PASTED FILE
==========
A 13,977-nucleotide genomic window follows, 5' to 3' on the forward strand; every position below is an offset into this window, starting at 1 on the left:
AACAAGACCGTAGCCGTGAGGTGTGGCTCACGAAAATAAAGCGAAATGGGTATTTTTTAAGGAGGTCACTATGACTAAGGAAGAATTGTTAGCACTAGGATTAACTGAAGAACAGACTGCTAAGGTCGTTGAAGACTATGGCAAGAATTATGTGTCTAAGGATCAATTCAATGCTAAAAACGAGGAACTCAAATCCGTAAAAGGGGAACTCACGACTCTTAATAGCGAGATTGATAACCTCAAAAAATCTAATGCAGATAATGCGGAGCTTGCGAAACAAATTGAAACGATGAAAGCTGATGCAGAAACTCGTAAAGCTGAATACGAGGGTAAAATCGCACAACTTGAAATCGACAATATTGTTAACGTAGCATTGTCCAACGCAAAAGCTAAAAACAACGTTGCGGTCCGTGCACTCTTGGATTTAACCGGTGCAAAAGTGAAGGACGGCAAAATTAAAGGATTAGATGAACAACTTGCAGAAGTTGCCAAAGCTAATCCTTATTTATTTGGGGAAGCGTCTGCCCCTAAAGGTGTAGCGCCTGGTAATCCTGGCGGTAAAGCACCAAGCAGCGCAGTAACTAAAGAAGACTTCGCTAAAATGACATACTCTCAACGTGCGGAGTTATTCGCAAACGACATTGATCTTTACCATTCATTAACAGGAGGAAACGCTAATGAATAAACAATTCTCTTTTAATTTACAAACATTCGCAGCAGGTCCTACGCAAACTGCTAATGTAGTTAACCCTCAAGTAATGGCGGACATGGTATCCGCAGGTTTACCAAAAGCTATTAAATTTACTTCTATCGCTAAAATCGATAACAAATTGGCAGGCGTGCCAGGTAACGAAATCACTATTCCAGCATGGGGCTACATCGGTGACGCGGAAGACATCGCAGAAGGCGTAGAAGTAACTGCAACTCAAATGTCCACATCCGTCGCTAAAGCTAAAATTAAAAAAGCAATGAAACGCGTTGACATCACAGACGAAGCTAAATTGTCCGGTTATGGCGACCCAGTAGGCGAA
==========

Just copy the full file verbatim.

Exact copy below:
A 13,977-nucleotide genomic window follows, 5' to 3' on the forward strand; every position below is an offset into this window, starting at 1 on the left:
AACAAGACCGTAGCCGTGAGGTGTGGCTCACGAAAATAAAGCGAAATGGGTATTTTTTAAGGAGGTCACTATGACTAAGGAAGAATTGTTAGCACTAGGATTAACTGAAGAACAGACTGCTAAGGTCGTTGAAGACTATGGCAAGAATTATGTGTCTAAGGATCAATTCAATGCTAAAAACGAGGAACTCAAATCCGTAAAAGGGGAACTCACGACTCTTAATAGCGAGATTGATAACCTCAAAAAATCTAATGCAGATAATGCGGAGCTTGCGAAACAAATTGAAACGATGAAAGCTGATGCAGAAACTCGTAAAGCTGAATACGAGGGTAAAATCGCACAACTTGAAATCGACAATATTGTTAACGTAGCATTGTCCAACGCAAAAGCTAAAAACAACGTTGCGGTCCGTGCACTCTTGGATTTAACCGGTGCAAAAGTGAAGGACGGCAAAATTAAAGGATTAGATGAACAACTTGCAGAAGTTGCCAAAGCTAATCCTTATTTATTTGGGGAAGCGTCTGCCCCTAAAGGTGTAGCGCCTGGTAATCCTGGCGGTAAAGCACCAAGCAGCGCAGTAACTAAAGAAGACTTCGCTAAAATGACATACTCTCAACGTGCGGAGTTATTCGCAAACGACATTGATCTTTACCATTCATTAACAGGAGGAAACGCTAATGAATAAACAATTCTCTTTTAATTTACAAACATTCGCAGCAGGTCCTACGCAAACTGCTAATGTAGTTAACCCTCAAGTAATGGCGGACATGGTATCCGCAGGTTTACCAAAAGCTATTAAATTTACTTCTATCGCTAAAATCGATAACAAATTGGCAGGCGTGCCAGGTAACGAAATCACTATTCCAGCATGGGGCTACATCGGTGACGCGGAAGACATCGCAGAAGGCGTAGAAGTAACTGCAACTCAAATGTCCACATCCGTCGCTAAAGCTAAAATTAAAAAAGCAATGAAACGCGTTGACATCACAGACGAAGCTAAATTGTCCGGTTATGGCGACCCAGTAGGCGAA